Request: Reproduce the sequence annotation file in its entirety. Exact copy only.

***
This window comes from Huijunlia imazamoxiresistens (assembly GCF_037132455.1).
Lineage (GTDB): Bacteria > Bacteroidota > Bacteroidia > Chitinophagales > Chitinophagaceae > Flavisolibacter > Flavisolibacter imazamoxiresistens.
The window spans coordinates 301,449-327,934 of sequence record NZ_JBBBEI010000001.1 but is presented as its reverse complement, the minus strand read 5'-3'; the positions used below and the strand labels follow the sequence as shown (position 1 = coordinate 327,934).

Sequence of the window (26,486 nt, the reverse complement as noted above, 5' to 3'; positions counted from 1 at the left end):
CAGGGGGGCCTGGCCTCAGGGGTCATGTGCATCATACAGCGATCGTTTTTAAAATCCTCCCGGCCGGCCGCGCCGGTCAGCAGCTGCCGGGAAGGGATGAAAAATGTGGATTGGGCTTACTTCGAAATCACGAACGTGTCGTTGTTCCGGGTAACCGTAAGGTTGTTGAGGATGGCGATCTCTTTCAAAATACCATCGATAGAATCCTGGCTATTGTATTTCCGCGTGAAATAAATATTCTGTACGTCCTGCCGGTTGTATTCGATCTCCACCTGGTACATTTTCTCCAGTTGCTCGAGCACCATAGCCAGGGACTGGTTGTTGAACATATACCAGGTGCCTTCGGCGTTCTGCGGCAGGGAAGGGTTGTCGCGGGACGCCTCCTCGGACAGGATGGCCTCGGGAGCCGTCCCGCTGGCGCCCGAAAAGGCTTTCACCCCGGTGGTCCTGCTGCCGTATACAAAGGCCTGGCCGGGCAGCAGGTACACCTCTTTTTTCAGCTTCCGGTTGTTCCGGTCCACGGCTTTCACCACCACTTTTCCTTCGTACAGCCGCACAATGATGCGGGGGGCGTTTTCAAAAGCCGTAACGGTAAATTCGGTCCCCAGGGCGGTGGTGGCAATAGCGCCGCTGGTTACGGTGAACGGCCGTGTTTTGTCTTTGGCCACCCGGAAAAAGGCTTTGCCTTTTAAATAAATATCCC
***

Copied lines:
This window comes from Huijunlia imazamoxiresistens (assembly GCF_037132455.1).
Lineage (GTDB): Bacteria > Bacteroidota > Bacteroidia > Chitinophagales > Chitinophagaceae > Flavisolibacter > Flavisolibacter imazamoxiresistens.
The window spans coordinates 301,449-327,934 of sequence record NZ_JBBBEI010000001.1 but is presented as its reverse complement, the minus strand read 5'-3'; the positions used below and the strand labels follow the sequence as shown (position 1 = coordinate 327,934).

Sequence of the window (26,486 nt, the reverse complement as noted above, 5' to 3'; positions counted from 1 at the left end):
CAGGGGGGCCTGGCCTCAGGGGTCATGTGCATCATACAGCGATCGTTTTTAAAATCCTCCCGGCCGGCCGCGCCGGTCAGCAGCTGCCGGGAAGGGATGAAAAATGTGGATTGGGCTTACTTCGAAATCACGAACGTGTCGTTGTTCCGGGTAACCGTAAGGTTGTTGAGGATGGCGATCTCTTTCAAAATACCATCGATAGAATCCTGGCTATTGTATTTCCGCGTGAAATAAATATTCTGTACGTCCTGCCGGTTGTATTCGATCTCCACCTGGTACATTTTCTCCAGTTGCTCGAGCACCATAGCCAGGGACTGGTTGTTGAACATATACCAGGTGCCTTCGGCGTTCTGCGGCAGGGAAGGGTTGTCGCGGGACGCCTCCTCGGACAGGATGGCCTCGGGAGCCGTCCCGCTGGCGCCCGAAAAGGCTTTCACCCCGGTGGTCCTGCTGCCGTATACAAAGGCCTGGCCGGGCAGCAGGTACACCTCTTTTTTCAGCTTCCGGTTGTTCCGGTCCACGGCTTTCACCACCACTTTTCCTTCGTACAGCCGCACAATGATGCGGGGGGCGTTTTCAAAAGCCGTAACGGTAAATTCGGTCCCCAGGGCGGTGGTGGCAATAGCGCCGCTGGTTACGGTGAACGGCCGTGTTTTGTCTTTGGCCACCCGGAAAAAGGCTTTGCCTTTTAAATAAATATCCC